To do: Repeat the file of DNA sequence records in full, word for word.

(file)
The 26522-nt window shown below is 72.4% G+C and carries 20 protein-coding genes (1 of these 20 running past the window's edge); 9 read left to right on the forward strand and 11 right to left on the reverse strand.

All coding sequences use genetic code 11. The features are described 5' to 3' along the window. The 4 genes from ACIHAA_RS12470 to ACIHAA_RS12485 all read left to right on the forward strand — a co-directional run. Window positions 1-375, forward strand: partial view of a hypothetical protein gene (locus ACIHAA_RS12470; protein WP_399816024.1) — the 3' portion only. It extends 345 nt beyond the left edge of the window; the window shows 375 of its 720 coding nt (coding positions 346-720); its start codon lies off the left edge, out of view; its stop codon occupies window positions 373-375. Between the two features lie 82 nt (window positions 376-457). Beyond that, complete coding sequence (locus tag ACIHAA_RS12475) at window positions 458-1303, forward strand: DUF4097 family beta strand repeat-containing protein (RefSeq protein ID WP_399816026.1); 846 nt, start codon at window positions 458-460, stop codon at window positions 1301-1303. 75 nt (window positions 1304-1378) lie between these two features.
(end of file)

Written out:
The 26522-nt window shown below is 72.4% G+C and carries 20 protein-coding genes (1 of these 20 running past the window's edge); 9 read left to right on the forward strand and 11 right to left on the reverse strand.

All coding sequences use genetic code 11. The features are described 5' to 3' along the window. The 4 genes from ACIHAA_RS12470 to ACIHAA_RS12485 all read left to right on the forward strand — a co-directional run. Window positions 1-375, forward strand: partial view of a hypothetical protein gene (locus ACIHAA_RS12470; protein WP_399816024.1) — the 3' portion only. It extends 345 nt beyond the left edge of the window; the window shows 375 of its 720 coding nt (coding positions 346-720); its start codon lies off the left edge, out of view; its stop codon occupies window positions 373-375. Between the two features lie 82 nt (window positions 376-457). Beyond that, complete coding sequence (locus tag ACIHAA_RS12475) at window positions 458-1303, forward strand: DUF4097 family beta strand repeat-containing protein (RefSeq protein ID WP_399816026.1); 846 nt, start codon at window positions 458-460, stop codon at window positions 1301-1303. 75 nt (window positions 1304-1378) lie between these two features.